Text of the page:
Purple Paint Law

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November and December are busy months for Kansas hunters, with deer, upland bird, and waterfowl seasons in full swing. In the past, many landowners have purchased and posted "Hunting By Written Permission Only" signs on their property, which makes it easier for local conservation officers to check hunters and quickly know whether or not the hunters have permission to hunt.

In recognition of the task facing landowners in posting their property, the process was simplified last year through a law (32-1010) approved by the 2000 Kansas Legislature. In addition to traditional posting of signs with the "By Written Permission Only" designation, landowners can post the same legal message by placing an identifying purple paint mark on posts or trees around the area to be posted.

Each paint mark must be a vertical line at least 8 inches in length and the bottom of the mark no less than three feet nor more than 5 feet above ground. These marks need to be readily visible to any person approaching the property. This purple paint designation properly applied will mean that, just as with the "Written Permission"signs, it is unlawful for any person to take wildlife on land so posted without having in the person's possession the written permission of the owner or person in lawful possession of the land.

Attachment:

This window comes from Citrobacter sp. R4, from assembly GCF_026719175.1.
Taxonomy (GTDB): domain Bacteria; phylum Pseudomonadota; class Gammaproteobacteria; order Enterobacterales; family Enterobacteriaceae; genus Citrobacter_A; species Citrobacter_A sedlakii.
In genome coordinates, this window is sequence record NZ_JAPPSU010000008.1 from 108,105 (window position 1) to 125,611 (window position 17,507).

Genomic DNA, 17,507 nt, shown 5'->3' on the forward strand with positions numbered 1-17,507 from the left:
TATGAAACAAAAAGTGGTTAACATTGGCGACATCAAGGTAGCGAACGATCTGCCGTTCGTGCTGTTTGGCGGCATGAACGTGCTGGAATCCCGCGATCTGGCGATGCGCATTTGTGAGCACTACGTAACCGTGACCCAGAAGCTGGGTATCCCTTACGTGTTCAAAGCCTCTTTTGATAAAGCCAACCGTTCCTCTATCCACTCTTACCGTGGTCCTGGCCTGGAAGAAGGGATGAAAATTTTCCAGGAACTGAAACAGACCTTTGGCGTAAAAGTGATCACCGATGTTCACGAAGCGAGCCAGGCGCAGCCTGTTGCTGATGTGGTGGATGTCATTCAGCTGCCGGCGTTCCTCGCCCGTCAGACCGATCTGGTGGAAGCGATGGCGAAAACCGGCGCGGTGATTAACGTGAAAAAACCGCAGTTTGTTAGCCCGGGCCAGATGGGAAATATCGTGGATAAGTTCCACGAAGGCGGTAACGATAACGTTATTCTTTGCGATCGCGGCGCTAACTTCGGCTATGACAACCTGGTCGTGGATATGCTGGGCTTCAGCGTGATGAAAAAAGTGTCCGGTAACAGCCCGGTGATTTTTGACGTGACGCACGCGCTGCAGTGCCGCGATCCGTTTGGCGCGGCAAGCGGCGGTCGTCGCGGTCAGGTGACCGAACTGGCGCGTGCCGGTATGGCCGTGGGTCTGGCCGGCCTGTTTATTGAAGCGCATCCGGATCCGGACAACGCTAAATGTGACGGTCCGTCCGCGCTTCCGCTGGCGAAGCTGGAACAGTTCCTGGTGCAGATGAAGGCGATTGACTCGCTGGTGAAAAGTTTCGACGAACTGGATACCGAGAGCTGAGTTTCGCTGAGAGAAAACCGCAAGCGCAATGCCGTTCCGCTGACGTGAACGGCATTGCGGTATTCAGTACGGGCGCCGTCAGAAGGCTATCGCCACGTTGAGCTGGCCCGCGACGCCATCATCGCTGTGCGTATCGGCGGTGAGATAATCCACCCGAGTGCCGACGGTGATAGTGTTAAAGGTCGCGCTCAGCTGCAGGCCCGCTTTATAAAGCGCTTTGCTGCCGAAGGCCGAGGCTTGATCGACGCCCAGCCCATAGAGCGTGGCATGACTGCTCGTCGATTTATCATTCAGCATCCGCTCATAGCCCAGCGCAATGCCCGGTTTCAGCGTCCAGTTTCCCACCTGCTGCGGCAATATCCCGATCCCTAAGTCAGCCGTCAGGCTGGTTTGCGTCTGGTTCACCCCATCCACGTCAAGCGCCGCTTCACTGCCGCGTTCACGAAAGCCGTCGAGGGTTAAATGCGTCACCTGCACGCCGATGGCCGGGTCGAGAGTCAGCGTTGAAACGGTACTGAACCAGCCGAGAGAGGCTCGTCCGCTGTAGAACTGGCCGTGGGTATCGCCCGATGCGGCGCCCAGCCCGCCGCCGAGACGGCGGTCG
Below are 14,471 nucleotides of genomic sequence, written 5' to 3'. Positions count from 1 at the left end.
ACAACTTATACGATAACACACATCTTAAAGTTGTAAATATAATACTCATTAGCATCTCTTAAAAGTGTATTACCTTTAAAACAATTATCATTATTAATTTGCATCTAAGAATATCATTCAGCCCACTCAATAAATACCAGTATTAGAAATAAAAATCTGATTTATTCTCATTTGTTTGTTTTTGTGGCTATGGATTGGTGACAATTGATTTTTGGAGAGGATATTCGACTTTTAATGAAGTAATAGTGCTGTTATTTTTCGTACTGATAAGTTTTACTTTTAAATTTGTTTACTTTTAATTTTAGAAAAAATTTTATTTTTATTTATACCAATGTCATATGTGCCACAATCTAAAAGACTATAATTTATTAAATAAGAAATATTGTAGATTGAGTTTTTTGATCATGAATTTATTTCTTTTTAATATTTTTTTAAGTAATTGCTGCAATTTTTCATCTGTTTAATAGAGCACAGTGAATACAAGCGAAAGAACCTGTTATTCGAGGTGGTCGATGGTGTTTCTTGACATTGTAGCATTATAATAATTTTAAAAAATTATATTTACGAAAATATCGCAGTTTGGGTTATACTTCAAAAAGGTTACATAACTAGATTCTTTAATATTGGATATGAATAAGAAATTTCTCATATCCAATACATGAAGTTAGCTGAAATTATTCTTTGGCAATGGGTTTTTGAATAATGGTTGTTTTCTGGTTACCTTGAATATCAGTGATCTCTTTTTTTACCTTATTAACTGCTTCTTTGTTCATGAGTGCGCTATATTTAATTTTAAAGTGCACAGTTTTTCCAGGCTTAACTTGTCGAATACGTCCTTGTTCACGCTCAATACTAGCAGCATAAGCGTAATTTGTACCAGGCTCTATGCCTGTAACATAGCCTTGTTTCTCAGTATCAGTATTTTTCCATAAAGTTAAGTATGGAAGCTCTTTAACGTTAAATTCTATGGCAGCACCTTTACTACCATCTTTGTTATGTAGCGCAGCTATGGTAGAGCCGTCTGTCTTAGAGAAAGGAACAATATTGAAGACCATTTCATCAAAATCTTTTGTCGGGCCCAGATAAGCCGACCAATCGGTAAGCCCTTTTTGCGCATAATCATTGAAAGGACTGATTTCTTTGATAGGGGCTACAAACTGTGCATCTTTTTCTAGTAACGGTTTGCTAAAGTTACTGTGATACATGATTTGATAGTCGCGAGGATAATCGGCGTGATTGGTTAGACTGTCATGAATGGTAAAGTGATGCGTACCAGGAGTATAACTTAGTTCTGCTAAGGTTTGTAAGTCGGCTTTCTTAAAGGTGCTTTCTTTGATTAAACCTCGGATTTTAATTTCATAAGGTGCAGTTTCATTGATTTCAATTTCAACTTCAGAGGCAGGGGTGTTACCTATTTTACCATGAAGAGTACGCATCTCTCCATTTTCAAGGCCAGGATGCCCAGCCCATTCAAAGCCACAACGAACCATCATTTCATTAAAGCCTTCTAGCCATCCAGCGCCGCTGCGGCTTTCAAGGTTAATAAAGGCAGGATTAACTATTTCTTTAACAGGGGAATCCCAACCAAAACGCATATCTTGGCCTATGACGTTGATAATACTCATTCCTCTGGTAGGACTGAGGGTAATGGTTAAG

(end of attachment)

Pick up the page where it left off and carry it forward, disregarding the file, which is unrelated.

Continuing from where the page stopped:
A can of purple spray paint used correctly can save landowners time and expense this year in controlling hunter access on their land. In the future, the annual maintenance and replacement of signs will also be much simpler. Questions and/or concerns about this new regulation should be directed to your local Wildlife and Parks representative or any agency office.

Hunters should also be alert for purple paint because it is being used much more than last year. It is always illegal to enter property without the landowner's permission, whether posted or not. However, this law makes posting -- to require written permission -- more convenient for the landowner.